Scrimshaw is scrollwork, engravings, and carvings done in bone or ivory. Typically it refers to the artwork created by whalers, engraved on the byproducts of whales, such as bones or cartilage. It is most commonly made out of the bones and teeth of sperm whales, the baleen of other whales, and the tusks of walruses.
It takes the form of elaborate engravings in the form of pictures and lettering on the surface of the bone or tooth, with the engraving highlighted using a pigment, or, less often, small sculptures made from the same material. However, the latter really fall into the categories of ivory carving, for all carved teeth and tusks, or bone carving. The making of scrimshaw probably began on whaling ships in the late 18th century and survived until the ban on commercial whaling. The practice survives as a hobby and as a trade for commercial artisans. A maker of scrimshaw is known as a scrimshander. The word first appeared in the logbook of the brig By Chance in 1826, but the etymology is uncertain.
History and materials
Scrimshaw developed from the practice of sailors on whaling ships creating common tools, where the byproducts of whales were readily available. The term originally referred to the making of these tools, only later referring to works of art created by whalers in their spare time. Whale bone was ideally suited for the task, as it is easy to work and was plentiful.
The widespread carving of scrimshaw was enabled when the 1815 publication of the journal of U.S. Navy Captain David Porter disclosed both the market and the source of the whale teeth, causing a surplus of whale teeth that greatly diminished their value and made them available as a material for ordinary seamen. Around this time is the earliest authenticated pictorial piece of sperm whale scrimshaw (1817). The tooth was inscribed: "This is the tooth of a sperm whale that was caught near the Galápagos Islands by the crew of the ship Adam [of London], and made 100 barrels of oil in the year 1817."
Other sea animal ivories were used as alternatives to the rarer whale teeth. Walrus tusks, for example, may have been acquired in trade from indigenous walrus hunters.
Scrimshaw was a leisure activity for creative whalers. Because the work of whaling was very dangerous at the best of times, whalers were unable to work at night. This gave them a great deal more free time than other sailors. A lot of scrimshaw was unsigned, and a great many of the pieces are anonymous. Early scrimshaw was done with crude sailing needles, and the movement of the ship, as well as the skill of the artist, produced drawings of varying levels of detail and artistry. Originally, candle black, soot or tobacco juice would have been used to bring the etched design into view. Also, ink was used that the sailors would bring on before the voyage. Today's artists use finer tools in various sizes, mostly borrowed from the dental industry. Some scrimshanders ink their work with more than one color, and restrained polychromed examples of this art are now popular.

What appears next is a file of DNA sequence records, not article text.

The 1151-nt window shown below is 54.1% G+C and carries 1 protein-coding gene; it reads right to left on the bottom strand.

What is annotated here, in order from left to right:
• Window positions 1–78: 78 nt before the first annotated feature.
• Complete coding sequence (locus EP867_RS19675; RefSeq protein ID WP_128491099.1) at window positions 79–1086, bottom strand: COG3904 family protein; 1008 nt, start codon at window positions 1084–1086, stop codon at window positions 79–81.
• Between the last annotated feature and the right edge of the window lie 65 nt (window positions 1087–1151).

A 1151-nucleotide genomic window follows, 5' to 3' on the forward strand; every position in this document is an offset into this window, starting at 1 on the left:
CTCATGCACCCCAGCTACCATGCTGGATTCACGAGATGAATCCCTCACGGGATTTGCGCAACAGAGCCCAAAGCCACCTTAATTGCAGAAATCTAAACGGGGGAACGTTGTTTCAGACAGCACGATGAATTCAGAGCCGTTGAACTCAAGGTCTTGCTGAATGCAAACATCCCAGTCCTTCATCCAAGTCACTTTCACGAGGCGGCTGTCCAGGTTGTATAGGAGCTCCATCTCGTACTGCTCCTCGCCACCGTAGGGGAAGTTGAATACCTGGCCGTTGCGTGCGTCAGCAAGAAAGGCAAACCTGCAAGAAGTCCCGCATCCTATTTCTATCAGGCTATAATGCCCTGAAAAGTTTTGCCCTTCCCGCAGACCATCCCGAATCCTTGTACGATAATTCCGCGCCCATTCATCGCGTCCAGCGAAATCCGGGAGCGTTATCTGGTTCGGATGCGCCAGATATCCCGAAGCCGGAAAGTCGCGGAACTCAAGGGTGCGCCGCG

Originating in an era when sperm whales were plentiful, only to be hunted to near collapse, scrimshaw is no longer an artform utilizing an easily renewable animal resource, but one that is susceptible to contraband. The Endangered Species Act and international conventions restricted the harvest and sale of ivory in an effort to bolster populations of ivory-bearing animals.
- Though there are sources of ivory that are sanctioned and legal, poachers in Africa and other continents where elephants are an endangered species still kill for their ivory. Elephant ivory has been regulated since 1976 by the Convention on International Trade in Endangered Species and selling African ivory has been prohibited since 1989.
- 19th and 20th century scrimshaw crafted before 1989 (elephant) or before 1973 (sperm whale ivory, walrus ivory etc.) is legal. It is prohibited after those years for commercial import in the U.S. under the Marine Mammal Protection Act.
- Walrus tusks bearing the Alaska State walrus ivory registration tag, and post-law walrus ivory that has been carved or scrimshawed by an indigenous Alaskan, is legal.
- Ancient ivory, such as 10,000- to 40,000-year-old mammoth or fossilized walrus ivory, is unrestricted in its sale or possession under federal law.
Scrimshanders and collectors acquire legal whale teeth and marine tusks through estate sales, auctions and antique dealers. To avoid illegal ivory, collectors and artists check provenance and deal only with established and reputable dealers. Scrimshaw that is found to have been illegally sourced may be seized by customs officials worldwide, dramatically loses value and is very hard to re-sell, as the limited channels through which collectible scrimshaw passes serves as a check on unscrupulous persons. As with any other fine art form, it is possible for experienced museums, auction houses or other experts to detect a fake.
Scrimshaw can also be practical tools that are hand carved by the scrimshander. They carved useful tools such as the jagging wheel. which is a multi-purpose tool used to pierce and trim a pie crust. Corset busks were carved from bone or ivory.